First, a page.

angrysampoetry

the foundations of oppression can't be plucked up without the anger of a multitude

The Death of Poetry greatly exaggerated

with 6 comments

Two things strike me about Nathan Thompson’s online article in The Independent about “performance poetry slams” being “a further nail in the coffin” of poetry. Firstly, it says something about the media as it exists online today and secondly, it says something about the current view of poetry.

To summarise: Thompson’s article says: “Poetry is dead” and young people do not know any poets. Slams are part of modern “quick fix culture” and thus further destroy our ability to appreciate good poetry. Defenders of performance poetry have wrongly “politicised” the debate and are attacking an “ivory tower” that has never existed. Poetry is accessible, but only to people who have the patience to take it in slowly, “like sipping a fine wine”. See full text here if you want to read the full article. Burning-book-001

The live poetry ‘scene’ has been quick to defend itself. Poejazzi did an effective hatchet job on the extraordinary hypocrisy of Thompson himself, who, they discovered, has also written an article praising slams and seems to make a fair amount of money teaching performance poetry via a website that boasts of a “method of teaching…picked up by the National Literacy Trust who liked it so much they made it available to 30,000 schools”. So, yes, it does seem a little spineless to publish one article in The Guardian, extolling performance poetry because “The audience plays an important role in the poetry slam; they are the arbitrators of good and bad – success and failure. It is not down to the critics or academics to hand down ‘correct’ opinions and interpretations, it is up to the audience and how they respond to a piece.”[1] and then publish another one four months later in The Independent complaining that that same “audience is almost always half drunk and if you want to win you have to pitch your Slam, H&T Dec 11poem pretty low”. So well done Poejazzi for that.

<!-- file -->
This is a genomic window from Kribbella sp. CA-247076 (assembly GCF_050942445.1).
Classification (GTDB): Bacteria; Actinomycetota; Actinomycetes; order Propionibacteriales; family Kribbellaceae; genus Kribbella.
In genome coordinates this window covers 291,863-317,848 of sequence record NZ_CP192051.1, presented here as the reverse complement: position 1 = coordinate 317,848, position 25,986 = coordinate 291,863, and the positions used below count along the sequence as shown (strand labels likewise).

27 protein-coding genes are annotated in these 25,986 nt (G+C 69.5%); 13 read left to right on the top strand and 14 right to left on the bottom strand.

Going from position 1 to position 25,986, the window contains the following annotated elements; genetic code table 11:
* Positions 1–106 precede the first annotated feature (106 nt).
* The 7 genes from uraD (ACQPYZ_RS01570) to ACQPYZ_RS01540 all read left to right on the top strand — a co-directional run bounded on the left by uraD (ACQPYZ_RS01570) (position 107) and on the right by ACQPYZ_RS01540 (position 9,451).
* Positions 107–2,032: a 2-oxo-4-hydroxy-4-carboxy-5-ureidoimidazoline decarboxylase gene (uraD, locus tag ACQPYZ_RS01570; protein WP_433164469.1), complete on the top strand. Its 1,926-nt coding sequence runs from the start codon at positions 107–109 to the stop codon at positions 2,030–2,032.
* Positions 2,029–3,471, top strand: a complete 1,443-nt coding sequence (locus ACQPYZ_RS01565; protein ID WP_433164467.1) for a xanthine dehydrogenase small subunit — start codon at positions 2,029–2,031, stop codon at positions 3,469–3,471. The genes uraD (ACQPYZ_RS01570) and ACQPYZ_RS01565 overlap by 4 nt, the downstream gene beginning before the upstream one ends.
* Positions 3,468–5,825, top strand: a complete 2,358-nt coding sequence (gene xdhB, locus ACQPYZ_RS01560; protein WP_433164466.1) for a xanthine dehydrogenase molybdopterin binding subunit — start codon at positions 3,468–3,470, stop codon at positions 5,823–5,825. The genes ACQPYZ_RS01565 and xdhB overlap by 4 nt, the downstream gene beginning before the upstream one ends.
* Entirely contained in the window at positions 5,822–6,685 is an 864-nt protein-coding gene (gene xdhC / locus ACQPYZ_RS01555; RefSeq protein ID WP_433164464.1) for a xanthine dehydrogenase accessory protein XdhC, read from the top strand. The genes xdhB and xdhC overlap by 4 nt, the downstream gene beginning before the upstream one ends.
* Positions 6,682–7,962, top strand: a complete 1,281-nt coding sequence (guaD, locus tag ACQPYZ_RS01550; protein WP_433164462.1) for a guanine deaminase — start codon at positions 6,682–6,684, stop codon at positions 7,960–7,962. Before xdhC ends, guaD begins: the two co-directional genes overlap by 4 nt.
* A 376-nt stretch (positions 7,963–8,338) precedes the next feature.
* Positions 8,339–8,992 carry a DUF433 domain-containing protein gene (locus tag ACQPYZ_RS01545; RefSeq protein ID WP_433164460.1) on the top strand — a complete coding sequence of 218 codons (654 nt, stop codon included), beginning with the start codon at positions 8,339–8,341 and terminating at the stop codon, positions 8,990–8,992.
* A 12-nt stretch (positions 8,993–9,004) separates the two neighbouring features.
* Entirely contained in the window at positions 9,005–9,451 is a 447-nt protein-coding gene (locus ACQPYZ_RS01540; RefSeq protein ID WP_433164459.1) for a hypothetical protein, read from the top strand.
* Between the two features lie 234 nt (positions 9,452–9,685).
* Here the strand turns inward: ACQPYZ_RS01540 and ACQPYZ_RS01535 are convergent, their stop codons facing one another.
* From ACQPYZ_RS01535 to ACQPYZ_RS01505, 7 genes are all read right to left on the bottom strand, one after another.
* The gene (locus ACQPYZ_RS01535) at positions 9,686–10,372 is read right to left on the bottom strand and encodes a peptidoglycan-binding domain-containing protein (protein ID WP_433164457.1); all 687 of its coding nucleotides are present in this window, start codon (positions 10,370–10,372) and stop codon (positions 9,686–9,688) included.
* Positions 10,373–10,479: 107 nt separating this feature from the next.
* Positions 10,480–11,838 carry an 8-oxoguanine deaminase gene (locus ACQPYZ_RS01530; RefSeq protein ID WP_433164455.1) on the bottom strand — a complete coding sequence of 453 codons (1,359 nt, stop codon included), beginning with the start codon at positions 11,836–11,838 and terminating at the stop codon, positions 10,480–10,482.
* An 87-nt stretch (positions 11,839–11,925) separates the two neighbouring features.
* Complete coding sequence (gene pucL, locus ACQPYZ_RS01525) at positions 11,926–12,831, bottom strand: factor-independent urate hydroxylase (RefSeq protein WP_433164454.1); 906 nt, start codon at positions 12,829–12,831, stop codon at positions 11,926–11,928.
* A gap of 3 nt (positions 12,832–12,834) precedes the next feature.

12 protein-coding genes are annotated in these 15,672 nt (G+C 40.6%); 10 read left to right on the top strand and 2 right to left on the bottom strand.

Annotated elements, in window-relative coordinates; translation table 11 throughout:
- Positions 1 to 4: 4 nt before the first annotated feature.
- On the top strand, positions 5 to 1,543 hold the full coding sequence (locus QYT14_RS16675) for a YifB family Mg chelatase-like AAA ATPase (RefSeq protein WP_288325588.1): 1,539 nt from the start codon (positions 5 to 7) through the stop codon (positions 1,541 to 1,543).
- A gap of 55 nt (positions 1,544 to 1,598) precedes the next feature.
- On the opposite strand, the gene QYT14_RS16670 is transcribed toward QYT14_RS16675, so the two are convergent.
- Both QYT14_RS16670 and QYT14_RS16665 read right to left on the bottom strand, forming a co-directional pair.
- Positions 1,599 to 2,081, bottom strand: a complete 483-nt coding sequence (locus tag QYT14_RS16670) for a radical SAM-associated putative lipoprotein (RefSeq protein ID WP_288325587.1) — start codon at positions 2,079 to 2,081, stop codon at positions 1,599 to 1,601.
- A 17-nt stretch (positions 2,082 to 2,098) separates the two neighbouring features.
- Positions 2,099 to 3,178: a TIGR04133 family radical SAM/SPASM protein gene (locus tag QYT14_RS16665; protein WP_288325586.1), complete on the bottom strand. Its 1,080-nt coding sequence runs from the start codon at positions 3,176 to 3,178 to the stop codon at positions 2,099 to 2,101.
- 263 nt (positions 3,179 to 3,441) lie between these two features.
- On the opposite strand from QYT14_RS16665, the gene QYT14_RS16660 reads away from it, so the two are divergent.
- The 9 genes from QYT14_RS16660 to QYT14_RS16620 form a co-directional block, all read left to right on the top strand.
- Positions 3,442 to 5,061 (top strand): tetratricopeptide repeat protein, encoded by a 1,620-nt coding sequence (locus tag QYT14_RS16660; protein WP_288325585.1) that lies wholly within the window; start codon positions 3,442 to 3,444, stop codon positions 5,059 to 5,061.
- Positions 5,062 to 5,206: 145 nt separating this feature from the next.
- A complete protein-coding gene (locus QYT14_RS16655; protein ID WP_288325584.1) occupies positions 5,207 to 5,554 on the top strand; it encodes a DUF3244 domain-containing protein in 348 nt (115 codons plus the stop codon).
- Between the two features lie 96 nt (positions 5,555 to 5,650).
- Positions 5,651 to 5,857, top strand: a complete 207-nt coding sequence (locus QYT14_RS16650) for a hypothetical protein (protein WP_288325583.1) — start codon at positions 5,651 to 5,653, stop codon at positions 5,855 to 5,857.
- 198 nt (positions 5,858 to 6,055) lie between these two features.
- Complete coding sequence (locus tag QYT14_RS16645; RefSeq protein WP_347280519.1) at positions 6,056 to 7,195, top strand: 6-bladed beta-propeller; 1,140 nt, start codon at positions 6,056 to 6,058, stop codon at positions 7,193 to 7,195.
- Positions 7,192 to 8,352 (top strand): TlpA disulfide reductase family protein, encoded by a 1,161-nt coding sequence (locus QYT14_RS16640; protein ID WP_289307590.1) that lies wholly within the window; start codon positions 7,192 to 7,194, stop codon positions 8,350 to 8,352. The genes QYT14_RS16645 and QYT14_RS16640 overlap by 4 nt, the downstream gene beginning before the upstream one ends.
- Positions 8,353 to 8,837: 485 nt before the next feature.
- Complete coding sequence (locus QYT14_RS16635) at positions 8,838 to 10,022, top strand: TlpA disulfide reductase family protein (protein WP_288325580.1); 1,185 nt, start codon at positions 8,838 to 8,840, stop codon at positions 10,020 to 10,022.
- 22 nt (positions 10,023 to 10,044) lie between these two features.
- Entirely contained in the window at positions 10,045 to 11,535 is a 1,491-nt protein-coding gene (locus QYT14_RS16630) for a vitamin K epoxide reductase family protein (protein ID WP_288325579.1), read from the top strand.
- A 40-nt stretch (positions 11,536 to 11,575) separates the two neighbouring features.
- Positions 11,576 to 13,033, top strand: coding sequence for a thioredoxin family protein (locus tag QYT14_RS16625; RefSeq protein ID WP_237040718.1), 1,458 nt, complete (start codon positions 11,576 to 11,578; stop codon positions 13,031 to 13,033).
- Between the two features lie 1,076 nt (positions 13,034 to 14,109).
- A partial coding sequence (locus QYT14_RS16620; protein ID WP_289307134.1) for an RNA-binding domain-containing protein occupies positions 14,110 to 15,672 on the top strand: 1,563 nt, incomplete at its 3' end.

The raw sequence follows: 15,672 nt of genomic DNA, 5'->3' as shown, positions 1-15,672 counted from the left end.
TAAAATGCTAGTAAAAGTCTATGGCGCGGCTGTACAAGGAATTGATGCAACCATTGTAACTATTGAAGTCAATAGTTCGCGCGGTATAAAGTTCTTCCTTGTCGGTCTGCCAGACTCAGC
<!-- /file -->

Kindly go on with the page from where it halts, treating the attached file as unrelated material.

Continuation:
Raymond Antrobus took apart his arguments, pointing out that “Poetry Slams are not on the rise – Slam Poetry is a genre of Spoken Word and that is what is on the rise”. Thompson is attacking the sign not the signifier. Niall O’Sullivan also had an interesting take, wondering why people are still attacking slams as a new genre when slams have been around for “three decades”

So why does an article like this get published and why bother responding? Most newspapers now are following the Daily Mail’s tactics, which, with its online content of provocative headlines, soft porn and celebrity gossip, has made itself the most visited news site in the world.[2] Supposedly serious newspapers like The Independent do something similar. At the time of writing this, the  ‘most commented’ articles on The Indie site include “Judge Dredd might be gay” and “Isabelle Huppert as a sexually charged nun”; and the ‘most viewed’ are stories involving Beyonce, Nicole Kidman and Tom Waits’s nanny. So, by whatever means and through whatever personal compromises of integrity, Nathan Thompson pens a provocative article guaranteed to get a few more shares and a few more visitors to the online site.

His actual argument is, to say the least, silly. Oral poetry is much, much older than written poetry. Even in literate societies, poets wrote for audiences – often live ones. In theory, “Poetry has always been words on a page, open to anyone”, yet most people feel like it is not. Their experience of poetry came mainly from school and they are led to believe – we all know this is true! – that it is difficult

and obscure. There is little public forum or discussion for poetry in mainstream discourse. This is not the

No English equivalent?

No English equivalent?

case for novels or musicals. This is not the case in other countries. In England, we do not even have an equivalent of Scotland’s Burns Night, where reciting or reading poetry or at least mentioning a poet by name is a public and general event. National Poetry Day is a well-funded falsity – again aimed mainly at school children. Blake’s birthday may eventually force its way into public consciousness. The poet laureate has some public voice. But for now, if you want engagement with an otherwise indifferent or unaware public, you’re not going get it from the T.S. Eliot prize or the Costa Prize.[3] There are very few radio or television features. If you want to resuscitate the ‘dying’ art form, then slams and live shows are doing a better job than most. In any case, as Ray points out, the ‘anyone’ to which written poetry is supposedly open, includes only literate people.